But operating beneath this glossy, enjoyable surface is a very complicated world filled with intelligently conceived advances and retreats. From the contents of a 208 page book, one could excavate more than a few doctoral theses on various aspects of Doctorow’s Bitchun Society. For current computer geeks, Doctorow sprinkles his prose with just the right number of Unix-derived terms. For sociologists, Doctorow has constructed a fascinating society where the currency is the respect you receive from those who know you. For futurists, Doctorow has offered up a gleaming utopian vision utterly unlike those of other cyberpunk authors. For anybody who has ever had to backup or restore their computer’s files, he offers heaven itself. For all the simplicity and limpidity of the narrative, there’s a very complex stew of ideas bubbling just underneath Doctorow’s sunny story.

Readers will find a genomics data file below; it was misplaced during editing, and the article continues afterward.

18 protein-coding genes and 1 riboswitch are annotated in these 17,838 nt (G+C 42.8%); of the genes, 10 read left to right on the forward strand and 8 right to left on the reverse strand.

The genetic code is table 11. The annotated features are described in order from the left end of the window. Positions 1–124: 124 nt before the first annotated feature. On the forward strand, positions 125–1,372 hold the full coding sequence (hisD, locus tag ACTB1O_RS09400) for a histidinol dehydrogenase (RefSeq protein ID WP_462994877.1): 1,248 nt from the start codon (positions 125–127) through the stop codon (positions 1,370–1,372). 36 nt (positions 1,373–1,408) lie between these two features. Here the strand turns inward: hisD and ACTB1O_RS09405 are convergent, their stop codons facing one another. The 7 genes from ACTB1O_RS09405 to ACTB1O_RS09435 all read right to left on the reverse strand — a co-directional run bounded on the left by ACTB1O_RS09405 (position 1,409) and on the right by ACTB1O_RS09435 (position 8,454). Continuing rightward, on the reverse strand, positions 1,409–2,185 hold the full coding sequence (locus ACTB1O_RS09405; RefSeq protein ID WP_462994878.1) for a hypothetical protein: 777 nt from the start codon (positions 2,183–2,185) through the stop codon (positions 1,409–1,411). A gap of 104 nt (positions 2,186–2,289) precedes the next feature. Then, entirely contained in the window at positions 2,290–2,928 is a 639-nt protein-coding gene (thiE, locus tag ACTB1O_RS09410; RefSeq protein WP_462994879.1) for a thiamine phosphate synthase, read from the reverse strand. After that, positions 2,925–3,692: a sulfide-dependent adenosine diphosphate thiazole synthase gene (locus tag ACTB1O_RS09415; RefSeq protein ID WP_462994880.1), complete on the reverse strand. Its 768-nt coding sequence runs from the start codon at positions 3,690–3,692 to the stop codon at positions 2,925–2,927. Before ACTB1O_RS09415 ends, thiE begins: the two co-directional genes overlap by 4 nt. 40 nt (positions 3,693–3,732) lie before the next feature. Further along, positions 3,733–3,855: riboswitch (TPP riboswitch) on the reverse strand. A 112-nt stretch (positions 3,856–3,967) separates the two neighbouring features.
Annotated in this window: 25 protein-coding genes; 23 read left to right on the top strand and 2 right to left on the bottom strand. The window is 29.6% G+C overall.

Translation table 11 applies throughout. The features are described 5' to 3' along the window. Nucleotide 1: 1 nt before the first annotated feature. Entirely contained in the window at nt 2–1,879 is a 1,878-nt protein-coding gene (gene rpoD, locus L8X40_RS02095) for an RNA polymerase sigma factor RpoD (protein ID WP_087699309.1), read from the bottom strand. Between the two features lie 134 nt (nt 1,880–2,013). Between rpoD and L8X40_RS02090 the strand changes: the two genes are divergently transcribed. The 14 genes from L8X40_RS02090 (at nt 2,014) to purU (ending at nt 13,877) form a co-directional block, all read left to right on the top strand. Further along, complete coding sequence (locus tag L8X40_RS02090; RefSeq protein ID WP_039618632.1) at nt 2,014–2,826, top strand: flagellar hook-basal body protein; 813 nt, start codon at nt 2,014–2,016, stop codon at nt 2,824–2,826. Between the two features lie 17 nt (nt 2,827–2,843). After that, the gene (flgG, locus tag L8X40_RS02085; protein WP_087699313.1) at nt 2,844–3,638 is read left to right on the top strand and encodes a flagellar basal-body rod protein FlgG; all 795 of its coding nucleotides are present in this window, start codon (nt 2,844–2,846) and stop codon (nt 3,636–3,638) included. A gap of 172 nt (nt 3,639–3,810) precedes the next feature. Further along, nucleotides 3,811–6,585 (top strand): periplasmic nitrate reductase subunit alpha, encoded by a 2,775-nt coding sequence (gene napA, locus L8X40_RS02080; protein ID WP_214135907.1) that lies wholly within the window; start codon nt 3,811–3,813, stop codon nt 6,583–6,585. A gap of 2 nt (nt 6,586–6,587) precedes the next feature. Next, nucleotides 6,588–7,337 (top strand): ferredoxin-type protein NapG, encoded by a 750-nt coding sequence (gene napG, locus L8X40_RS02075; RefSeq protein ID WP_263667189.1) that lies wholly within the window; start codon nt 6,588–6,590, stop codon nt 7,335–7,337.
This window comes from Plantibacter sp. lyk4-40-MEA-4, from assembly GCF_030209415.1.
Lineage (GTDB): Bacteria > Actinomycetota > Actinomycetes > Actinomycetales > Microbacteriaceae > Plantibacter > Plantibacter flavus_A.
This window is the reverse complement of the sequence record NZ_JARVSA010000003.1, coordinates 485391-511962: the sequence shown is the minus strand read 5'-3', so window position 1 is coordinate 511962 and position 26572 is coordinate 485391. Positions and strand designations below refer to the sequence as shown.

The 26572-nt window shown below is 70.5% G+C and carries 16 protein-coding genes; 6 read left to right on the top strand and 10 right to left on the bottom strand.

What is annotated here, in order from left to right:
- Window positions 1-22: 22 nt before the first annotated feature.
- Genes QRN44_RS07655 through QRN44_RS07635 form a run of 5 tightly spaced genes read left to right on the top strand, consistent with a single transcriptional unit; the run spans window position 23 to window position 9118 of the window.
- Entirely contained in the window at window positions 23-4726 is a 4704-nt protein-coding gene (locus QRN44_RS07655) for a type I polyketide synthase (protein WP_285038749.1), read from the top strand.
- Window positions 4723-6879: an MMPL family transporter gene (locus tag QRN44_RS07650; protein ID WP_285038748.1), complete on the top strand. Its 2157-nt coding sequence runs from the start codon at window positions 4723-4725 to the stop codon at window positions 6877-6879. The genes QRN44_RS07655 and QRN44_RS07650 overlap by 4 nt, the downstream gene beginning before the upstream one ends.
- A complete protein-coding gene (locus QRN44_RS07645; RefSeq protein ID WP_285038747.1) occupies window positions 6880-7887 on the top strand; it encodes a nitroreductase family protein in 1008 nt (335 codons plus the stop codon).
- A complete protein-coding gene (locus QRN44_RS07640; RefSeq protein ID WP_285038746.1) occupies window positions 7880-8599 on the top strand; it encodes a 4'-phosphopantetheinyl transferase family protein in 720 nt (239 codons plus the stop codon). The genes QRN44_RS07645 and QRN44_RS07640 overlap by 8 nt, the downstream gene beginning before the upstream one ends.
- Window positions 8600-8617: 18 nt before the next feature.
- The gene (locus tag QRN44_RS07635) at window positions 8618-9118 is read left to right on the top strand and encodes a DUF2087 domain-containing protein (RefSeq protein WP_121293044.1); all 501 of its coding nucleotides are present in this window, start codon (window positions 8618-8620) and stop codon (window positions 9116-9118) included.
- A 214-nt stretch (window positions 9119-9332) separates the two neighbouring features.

‘Down and Out In the Magic Kingdom’ is a novel of ideas. It shares more in common with the work of Stanislaw Lem than with William Gibson. Cheap laughs and deep thoughts jostle one another, having a swell time as the reader enjoys the painful revelations that await Jules. Doctorow covers a lot of conceptual ground in a small space, and he makes something that’s rather complex look ridiculously easy. But don’t try this at home kids. You may injure your brain. If you’re not backed up, then you might not be able to recover. We may think we’re bitchin’ — but we’re not Bitchun yet, not by a long shot.